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Throughout her entire upbringing, the parents of Dr. Veronica Muzquiz Edwards emphasized the importance of education. She never wondered whether she was going to college; it was a matter of which college.
“I just assumed that was what you do when you get out of high school,” says Edwards, a first-generation Mexican American who went on to earn bachelor’s, master’s, and doctorate degrees. “I think our family reinforced that so hard because they learned the hard way that you need an education to move ahead.”
Her parents didn’t imagine she would go that far because she failed first grade, she says, adding that she was a rambunctious child. “Now that I have a doctorate, you see the irony,” she says, laughing.
Edwards has taken the value of education to heart, using it to guide her career journey from her first job out of college as a telemarketer to her current position as president and CEO of InGenesis, which has been recognized by Staffing Industry Analysts as one of the largest staffing companies in North America and the largest healthcare staffing firm owned by a woman or minority.
The Road to InGenesis
When Edwards graduated with her undergraduate degree in journalism, she found a telemarketing job at a Fortune 50 corporation. Edwards learned everything she could about the role, and a year later, an annual report landed on her desk. She studied the report and flipped to the back to read about the board of directors. “What was their career path and what else do they have that I don’t have?” she asked herself. “As I read through the bios, I realized they all had a master’s degree.”
So, Edwards jumped into the MBA program at the University of the Incarnate Word (UIW), prioritizing all the marketing and business classes, which she loved, and saved the finance classes for the end. As she pursued her MBA, she continued to work and volunteered for process improvement initiatives that aligned with her university research projects. “My education was relevant, and I quickly learned the importance of operational efficiencies. If I had a project due on organizational infrastructure, I would work with the VP to make recommendations for the division,” she says. After three years she earned an MBA and was one of the youngest associates promoted to regional director.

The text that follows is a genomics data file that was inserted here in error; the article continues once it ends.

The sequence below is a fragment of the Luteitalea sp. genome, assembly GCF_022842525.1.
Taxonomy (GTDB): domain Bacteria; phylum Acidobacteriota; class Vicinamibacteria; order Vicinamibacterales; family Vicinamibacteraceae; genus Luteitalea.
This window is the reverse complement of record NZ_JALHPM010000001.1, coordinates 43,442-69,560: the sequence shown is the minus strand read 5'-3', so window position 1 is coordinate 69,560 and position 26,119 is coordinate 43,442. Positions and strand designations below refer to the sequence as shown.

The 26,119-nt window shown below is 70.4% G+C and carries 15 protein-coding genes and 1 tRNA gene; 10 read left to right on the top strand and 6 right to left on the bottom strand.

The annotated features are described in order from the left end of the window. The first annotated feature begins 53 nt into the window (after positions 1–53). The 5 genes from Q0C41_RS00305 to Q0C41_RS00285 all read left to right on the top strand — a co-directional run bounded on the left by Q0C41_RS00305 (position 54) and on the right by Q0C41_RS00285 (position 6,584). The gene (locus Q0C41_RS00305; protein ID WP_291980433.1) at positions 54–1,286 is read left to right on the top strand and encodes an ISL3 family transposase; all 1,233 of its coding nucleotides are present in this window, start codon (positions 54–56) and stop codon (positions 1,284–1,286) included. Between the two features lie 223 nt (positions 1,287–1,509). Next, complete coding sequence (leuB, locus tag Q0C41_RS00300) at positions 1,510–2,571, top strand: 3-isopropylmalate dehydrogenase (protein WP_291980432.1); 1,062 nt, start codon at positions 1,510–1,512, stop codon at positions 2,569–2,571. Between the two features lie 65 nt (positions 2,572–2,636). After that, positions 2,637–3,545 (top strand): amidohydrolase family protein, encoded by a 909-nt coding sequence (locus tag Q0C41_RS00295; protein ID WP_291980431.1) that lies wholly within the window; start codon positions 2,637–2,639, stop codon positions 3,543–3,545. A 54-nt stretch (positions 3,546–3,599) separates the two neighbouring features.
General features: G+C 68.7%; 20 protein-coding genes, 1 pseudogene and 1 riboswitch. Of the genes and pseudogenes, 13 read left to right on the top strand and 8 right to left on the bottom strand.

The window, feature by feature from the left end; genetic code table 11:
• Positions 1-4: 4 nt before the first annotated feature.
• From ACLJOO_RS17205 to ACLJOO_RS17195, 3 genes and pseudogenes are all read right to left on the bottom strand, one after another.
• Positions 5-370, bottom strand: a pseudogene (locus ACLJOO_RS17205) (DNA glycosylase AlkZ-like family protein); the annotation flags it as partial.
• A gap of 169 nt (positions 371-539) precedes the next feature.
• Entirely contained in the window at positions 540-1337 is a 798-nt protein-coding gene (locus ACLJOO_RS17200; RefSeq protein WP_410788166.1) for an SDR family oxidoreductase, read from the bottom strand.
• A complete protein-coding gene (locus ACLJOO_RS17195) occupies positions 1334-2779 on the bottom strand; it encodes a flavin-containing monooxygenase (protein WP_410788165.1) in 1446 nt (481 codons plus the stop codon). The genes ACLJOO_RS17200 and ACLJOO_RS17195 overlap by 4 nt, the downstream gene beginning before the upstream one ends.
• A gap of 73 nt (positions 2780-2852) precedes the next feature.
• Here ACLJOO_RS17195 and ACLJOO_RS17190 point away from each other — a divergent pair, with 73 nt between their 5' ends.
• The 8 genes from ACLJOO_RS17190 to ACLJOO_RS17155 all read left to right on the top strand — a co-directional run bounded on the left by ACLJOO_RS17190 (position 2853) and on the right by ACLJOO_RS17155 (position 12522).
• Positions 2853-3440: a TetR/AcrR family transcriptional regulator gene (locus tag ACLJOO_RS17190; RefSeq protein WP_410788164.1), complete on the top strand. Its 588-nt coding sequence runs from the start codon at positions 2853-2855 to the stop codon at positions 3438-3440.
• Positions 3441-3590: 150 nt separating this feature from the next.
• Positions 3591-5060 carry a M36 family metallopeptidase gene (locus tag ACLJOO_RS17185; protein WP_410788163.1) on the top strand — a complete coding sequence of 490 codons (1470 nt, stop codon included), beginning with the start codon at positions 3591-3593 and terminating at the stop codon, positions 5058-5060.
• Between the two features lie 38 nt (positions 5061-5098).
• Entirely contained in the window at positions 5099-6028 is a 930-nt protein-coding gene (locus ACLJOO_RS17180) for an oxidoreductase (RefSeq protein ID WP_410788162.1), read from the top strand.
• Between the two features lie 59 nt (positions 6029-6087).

Edwards stayed at the Fortune 50 company for more than a decade, but amid a series of downsizes she was let go. “I became inspired to become an entrepreneur when I got that pink slip,” she says. “I gave myself ninety days to be an entrepreneur and my self-imposed deadline worked . . . InGenesis is about to celebrate our twenty-year anniversary.”
She had the background to survive as an entrepreneur, and her MBA helped position her newly formed workforce solutions firm, InGenesis, which is in the healthcare industry. “Supporting clients and professional requires high levels of compliance and is challenging, however, it is extraordinarily satisfying to know our efforts are helping to save lives.”
Today, InGenesis manages thousands of professionals on travel and temporary assignments across the United States. Eighty-five percent of InGenesis employees represent a diverse category and 86 percent of the supplier community engaged within their MSP programs also represent a diverse category.
And, in January 2018, InGenesis completed its first-ever acquisition: Kelly Healthcare Resources, a division of Kelly Services.
“I think our corporate responsibility initiatives resonate and attract employees, suppliers and clients who have similar aspirations,” she explains. “I’m really proud of our economic contributions and hope other companies can follow our lead to positively impact the communities where we live and work.”